Tryptophan/Serotonin

Discussion in 'Meet & Greet' started by thejazzws, Jun 20, 2013.

  1. thejazzws

    thejazzws New Member

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    I'll try to be brief. I've been looking for knowledgeable Contrarian/Iconoclast for a while. Dr. Peat's that guy. I've been reading him for over a year now.

    My first question is, has anybody happened upon an article/email called,"The horrific truth about Monsanto"? In it Jeff Smith - of "Genetic Roulette" fame - is interviewing MIT research scientist, Dr. Stephanie Seneff. At one point during her discussion, she talks about the importance of Tryptophan in the elimination of toxins in the gut from the snow-balling of the Monsanto Roundup toxin, Glycosate...And later going on to talk about how Serotonin is an appetite suppressant, that low levels of Serotonin leads to violent behaviour, etc.

    Now, from what I've read of Dr. Peat - granted most critics of Peat partially take him out of context - the contrarian that he is - but, he does say negative things about Tryptophan and Serotonin, i.e., that they're estrogenic/carcinogenic. Can anybody help me to reconcile this contradiction?
     
  2. 4peatssake

    4peatssake Member

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    Why not ask Ray Peat?

    And :welcome2 to the forum thejazzws!
     
  3. Mittir

    Mittir Member

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    He has written several articles explaining his view on serotonin and tryptophan.
    He makes a good argument for his claim. If you read his articles on estrogen you
    will get a very good idea how wrong medical community was in promoting estrogen.

    One possible explanation for the need of tryptophan to eliminate toxin is that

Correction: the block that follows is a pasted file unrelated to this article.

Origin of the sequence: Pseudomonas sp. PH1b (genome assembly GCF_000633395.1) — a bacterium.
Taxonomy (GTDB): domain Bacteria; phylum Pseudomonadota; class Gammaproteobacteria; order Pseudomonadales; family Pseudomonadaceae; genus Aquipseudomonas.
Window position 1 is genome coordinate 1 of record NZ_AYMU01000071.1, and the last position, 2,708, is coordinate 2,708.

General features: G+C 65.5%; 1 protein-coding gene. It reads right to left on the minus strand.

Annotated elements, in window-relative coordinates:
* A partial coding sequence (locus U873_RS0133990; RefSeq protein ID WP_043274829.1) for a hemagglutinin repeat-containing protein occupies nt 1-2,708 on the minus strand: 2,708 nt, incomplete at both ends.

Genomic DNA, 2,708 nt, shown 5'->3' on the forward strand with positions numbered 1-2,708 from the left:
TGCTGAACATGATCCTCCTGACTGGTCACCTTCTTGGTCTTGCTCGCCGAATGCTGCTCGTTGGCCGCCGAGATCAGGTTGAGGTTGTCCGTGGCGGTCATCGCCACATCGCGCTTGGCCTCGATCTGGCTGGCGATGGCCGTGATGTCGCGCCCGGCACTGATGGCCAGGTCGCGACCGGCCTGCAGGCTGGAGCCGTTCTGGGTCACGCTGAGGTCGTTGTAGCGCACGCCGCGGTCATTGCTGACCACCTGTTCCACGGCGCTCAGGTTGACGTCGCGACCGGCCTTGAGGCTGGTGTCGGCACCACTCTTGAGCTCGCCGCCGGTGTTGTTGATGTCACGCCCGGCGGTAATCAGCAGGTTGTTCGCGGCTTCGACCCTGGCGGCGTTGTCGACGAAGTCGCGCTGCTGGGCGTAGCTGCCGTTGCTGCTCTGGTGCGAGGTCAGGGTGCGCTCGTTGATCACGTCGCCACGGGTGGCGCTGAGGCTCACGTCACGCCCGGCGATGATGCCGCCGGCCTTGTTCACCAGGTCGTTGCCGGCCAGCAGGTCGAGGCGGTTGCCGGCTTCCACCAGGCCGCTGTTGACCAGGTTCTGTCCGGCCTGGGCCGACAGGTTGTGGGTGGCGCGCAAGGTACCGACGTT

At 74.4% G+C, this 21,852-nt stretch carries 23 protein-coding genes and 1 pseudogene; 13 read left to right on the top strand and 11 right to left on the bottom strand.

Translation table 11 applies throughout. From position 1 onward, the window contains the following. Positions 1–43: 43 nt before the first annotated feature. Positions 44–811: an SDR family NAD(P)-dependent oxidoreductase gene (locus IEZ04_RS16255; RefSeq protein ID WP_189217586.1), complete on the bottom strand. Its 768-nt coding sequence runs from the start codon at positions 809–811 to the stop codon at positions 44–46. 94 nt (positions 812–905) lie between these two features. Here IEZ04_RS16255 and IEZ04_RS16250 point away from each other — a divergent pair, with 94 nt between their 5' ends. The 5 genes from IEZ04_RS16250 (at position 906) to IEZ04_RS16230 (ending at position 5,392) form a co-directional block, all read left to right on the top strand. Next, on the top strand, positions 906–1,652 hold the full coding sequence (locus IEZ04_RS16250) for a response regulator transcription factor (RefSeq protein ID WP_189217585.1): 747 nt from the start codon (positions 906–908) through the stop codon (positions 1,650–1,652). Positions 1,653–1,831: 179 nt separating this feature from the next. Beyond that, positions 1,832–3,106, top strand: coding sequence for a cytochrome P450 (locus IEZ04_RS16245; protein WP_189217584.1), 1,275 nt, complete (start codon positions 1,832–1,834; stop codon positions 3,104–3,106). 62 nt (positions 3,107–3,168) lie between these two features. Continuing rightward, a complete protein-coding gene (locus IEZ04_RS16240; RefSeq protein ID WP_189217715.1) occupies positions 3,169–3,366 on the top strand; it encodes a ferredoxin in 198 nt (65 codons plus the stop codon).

serotonin' is a defensive chemical which causes diarrhea when toxic substances are
    ingested. Serotonin is derived from tryptophan.
     
  4. Jenn

    Jenn Member

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    Yes serotonin is an appetite suppressant, it puts you into hibernation. ;)
     
  5. OP
    thejazzws

    thejazzws New Member

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    Good point Jenn ;-)

    As to Mittir's point, I guess I needed to be more specific. According to Dr. Seneff Glycosate, though it doesn't disrupt specific metabolic pathways in people, it does effect a specific pathway in the bacterium that inhabit our bodies; outnumbering our own cells 10:1, that we ingest. So long story short, Tryptophan produce a chemical that helps eliminate toxins in the body from the ingestion of Glycosate, which in turn allows for macrophages to gobble up the residues. However, in this bout of irony, Glycosate slows the movement of Tryptophan into the gut, which in turn are necessary for the macrophages to do their thing. And you're probably right, that the mechanism causes diarrhea. Still, Tryptophan appears necessary for the detoxification of Glycosate.
    Lion Warrior Princess Moderator: I suppose I could ask Dr. Peat. Thanks.
     
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